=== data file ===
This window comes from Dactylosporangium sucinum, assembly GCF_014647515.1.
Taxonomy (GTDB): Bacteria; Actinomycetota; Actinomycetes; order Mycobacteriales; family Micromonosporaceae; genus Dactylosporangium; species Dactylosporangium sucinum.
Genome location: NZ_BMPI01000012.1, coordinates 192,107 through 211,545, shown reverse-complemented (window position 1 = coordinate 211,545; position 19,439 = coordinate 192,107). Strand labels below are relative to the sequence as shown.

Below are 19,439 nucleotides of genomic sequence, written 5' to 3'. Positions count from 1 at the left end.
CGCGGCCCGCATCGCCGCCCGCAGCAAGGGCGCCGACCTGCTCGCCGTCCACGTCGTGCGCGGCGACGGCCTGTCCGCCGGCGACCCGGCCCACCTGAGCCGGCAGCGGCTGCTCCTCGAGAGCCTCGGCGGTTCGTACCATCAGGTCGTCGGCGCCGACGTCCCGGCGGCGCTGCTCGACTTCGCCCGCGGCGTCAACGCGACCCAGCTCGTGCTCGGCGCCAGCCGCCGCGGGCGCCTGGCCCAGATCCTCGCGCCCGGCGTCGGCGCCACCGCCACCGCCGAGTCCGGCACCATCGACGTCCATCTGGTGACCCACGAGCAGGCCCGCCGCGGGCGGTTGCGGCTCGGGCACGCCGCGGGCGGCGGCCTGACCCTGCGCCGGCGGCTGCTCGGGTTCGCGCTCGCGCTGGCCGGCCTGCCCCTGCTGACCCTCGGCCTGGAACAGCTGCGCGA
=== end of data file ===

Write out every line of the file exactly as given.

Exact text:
This window comes from Dactylosporangium sucinum, assembly GCF_014647515.1.
Taxonomy (GTDB): Bacteria; Actinomycetota; Actinomycetes; order Mycobacteriales; family Micromonosporaceae; genus Dactylosporangium; species Dactylosporangium sucinum.
Genome location: NZ_BMPI01000012.1, coordinates 192,107 through 211,545, shown reverse-complemented (window position 1 = coordinate 211,545; position 19,439 = coordinate 192,107). Strand labels below are relative to the sequence as shown.

Below are 19,439 nucleotides of genomic sequence, written 5' to 3'. Positions count from 1 at the left end.
CGCGGCCCGCATCGCCGCCCGCAGCAAGGGCGCCGACCTGCTCGCCGTCCACGTCGTGCGCGGCGACGGCCTGTCCGCCGGCGACCCGGCCCACCTGAGCCGGCAGCGGCTGCTCCTCGAGAGCCTCGGCGGTTCGTACCATCAGGTCGTCGGCGCCGACGTCCCGGCGGCGCTGCTCGACTTCGCCCGCGGCGTCAACGCGACCCAGCTCGTGCTCGGCGCCAGCCGCCGCGGGCGCCTGGCCCAGATCCTCGCGCCCGGCGTCGGCGCCACCGCCACCGCCGAGTCCGGCACCATCGACGTCCATCTGGTGACCCACGAGCAGGCCCGCCGCGGGCGGTTGCGGCTCGGGCACGCCGCGGGCGGCGGCCTGACCCTGCGCCGGCGGCTGCTCGGGTTCGCGCTCGCGCTGGCCGGCCTGCCCCTGCTGACCCTCGGCCTGGAACAGCTGCGCGA